Monday, February 4, 2013

Writing as sculpting, not painting.

Watching a documentary about art (The Story of Film) may not be the smartest thing to do while writing.

It makes me doubt the "art" of what I'm doing.  I'm telling a story.  I'm telling it the best I can.

I've been thinking a lot about why this newest book is so much easier and more satisfying than my first book (after coming back to writing.)  In fact, each book has gotten easier and more satisfying as I blend work habits with my creativity.

I've been explaining it as "heart" versus "head."  Which is not a bad explanation. 

It's also a matter of "inside" versus "outside."  (Which may be saying the same thing.)

I wrote the original story of NEARLY HUMAN with a concept in mind.  I thought about what elements I wanted to include.  When I was done with the basic story, I kept thinking of things I needed to add.

All of this was an attempt to impose layers of meaning on the story.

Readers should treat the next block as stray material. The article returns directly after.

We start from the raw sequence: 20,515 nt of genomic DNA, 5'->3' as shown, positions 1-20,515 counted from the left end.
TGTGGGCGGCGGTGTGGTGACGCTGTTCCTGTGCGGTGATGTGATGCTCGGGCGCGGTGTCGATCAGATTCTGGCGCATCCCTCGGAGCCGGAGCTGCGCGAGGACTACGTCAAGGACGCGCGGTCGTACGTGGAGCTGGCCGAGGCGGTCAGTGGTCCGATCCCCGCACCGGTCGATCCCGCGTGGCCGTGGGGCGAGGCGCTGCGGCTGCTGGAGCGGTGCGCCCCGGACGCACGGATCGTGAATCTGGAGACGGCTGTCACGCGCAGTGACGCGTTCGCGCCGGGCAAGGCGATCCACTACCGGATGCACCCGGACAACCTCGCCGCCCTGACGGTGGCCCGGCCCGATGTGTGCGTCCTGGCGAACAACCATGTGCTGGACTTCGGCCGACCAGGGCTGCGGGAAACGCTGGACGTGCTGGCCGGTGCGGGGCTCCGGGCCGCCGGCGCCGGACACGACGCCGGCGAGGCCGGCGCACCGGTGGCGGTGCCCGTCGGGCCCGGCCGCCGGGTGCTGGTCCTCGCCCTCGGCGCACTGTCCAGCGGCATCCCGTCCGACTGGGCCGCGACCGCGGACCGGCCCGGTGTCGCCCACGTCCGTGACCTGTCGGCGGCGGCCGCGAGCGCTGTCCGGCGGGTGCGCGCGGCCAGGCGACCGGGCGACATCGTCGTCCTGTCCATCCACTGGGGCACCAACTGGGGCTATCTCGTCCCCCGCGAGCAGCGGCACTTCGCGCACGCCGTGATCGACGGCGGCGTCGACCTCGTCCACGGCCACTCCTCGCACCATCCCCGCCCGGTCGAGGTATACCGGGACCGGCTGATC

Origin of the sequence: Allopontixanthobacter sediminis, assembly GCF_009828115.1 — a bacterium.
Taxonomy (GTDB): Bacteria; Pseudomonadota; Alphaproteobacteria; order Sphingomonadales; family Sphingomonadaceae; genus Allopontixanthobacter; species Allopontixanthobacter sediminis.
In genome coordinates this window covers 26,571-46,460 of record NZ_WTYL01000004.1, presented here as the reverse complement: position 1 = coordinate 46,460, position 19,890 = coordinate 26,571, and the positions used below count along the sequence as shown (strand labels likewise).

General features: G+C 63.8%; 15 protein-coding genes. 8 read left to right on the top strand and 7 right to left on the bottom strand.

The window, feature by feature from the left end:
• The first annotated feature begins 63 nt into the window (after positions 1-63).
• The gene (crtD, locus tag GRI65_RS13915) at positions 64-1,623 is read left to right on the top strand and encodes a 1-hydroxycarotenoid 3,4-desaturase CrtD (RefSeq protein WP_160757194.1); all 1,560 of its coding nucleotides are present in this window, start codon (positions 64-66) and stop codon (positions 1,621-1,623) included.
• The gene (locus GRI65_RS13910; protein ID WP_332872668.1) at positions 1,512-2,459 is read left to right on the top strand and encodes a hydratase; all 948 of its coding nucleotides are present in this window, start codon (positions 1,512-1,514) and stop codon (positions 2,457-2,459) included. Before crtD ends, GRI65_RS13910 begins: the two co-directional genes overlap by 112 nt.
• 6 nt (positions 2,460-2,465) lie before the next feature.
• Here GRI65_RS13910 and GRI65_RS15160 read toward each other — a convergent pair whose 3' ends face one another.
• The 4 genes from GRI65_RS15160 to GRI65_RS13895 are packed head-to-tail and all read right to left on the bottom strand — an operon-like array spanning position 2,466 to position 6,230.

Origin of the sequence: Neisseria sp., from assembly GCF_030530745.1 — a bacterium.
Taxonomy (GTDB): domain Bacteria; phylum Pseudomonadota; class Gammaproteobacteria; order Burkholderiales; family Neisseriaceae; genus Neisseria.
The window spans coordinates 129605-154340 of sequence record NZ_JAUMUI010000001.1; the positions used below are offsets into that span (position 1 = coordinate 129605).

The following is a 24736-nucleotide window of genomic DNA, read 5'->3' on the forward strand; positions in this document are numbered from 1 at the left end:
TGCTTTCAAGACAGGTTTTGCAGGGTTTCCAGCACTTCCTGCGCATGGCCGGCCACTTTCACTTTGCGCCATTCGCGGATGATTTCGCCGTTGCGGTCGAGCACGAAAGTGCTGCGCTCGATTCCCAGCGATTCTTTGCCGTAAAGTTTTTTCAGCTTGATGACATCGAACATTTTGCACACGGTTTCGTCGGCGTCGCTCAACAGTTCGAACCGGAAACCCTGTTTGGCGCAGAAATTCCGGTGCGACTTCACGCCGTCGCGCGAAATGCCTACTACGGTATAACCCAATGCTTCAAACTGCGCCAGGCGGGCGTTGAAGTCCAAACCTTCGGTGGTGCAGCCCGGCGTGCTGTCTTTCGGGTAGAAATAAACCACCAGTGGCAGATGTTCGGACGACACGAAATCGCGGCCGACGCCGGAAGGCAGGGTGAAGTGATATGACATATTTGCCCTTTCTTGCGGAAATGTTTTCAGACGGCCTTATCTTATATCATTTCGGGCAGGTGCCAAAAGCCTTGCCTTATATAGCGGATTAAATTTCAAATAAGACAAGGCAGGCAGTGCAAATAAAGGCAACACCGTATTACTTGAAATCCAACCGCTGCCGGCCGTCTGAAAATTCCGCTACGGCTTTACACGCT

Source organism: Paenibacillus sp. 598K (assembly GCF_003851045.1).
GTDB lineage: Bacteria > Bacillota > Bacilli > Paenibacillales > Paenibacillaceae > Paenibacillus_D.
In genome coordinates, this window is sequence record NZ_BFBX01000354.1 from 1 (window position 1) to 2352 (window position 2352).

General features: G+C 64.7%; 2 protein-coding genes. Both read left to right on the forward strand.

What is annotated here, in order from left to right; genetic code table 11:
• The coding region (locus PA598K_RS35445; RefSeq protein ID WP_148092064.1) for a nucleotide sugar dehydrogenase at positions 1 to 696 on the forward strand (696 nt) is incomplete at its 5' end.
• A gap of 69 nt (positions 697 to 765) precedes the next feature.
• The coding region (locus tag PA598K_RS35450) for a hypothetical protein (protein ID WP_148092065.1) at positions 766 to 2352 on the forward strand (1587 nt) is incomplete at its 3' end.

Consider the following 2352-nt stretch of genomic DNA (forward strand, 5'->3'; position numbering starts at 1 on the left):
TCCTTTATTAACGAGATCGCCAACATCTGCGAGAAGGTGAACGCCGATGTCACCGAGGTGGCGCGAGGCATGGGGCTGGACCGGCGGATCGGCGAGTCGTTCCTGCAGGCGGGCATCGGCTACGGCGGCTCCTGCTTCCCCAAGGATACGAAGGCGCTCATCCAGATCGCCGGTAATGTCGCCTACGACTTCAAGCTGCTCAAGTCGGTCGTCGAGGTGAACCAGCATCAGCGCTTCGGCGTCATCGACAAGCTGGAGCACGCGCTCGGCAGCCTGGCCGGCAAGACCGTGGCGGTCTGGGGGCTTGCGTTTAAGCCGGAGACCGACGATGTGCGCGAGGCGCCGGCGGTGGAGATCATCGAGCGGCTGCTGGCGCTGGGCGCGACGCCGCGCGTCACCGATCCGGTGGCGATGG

From the outside, with certain pre-set conditions.

Since THE RELUCTANT WIZARD, I've been approaching writing differently -- more like I did 30 years ago.

I write from the standpoint of "story."  But more to the point, from the inside out.

Imagine if you will, that the words on the page represent the book, like a painting.  What an outside-in approach would be is to add words, or take out words, or mix the order of words from a outside perspective, like adding layers of paint.  The story is constructed of elements.

Imagine instead that there is some kind chisel that I'm chipping away layers of meaning from underneath the story, that the story comes from under the words.  That it comes naturally, as if the story already exists.

You can tell which approach I prefer.

No comments: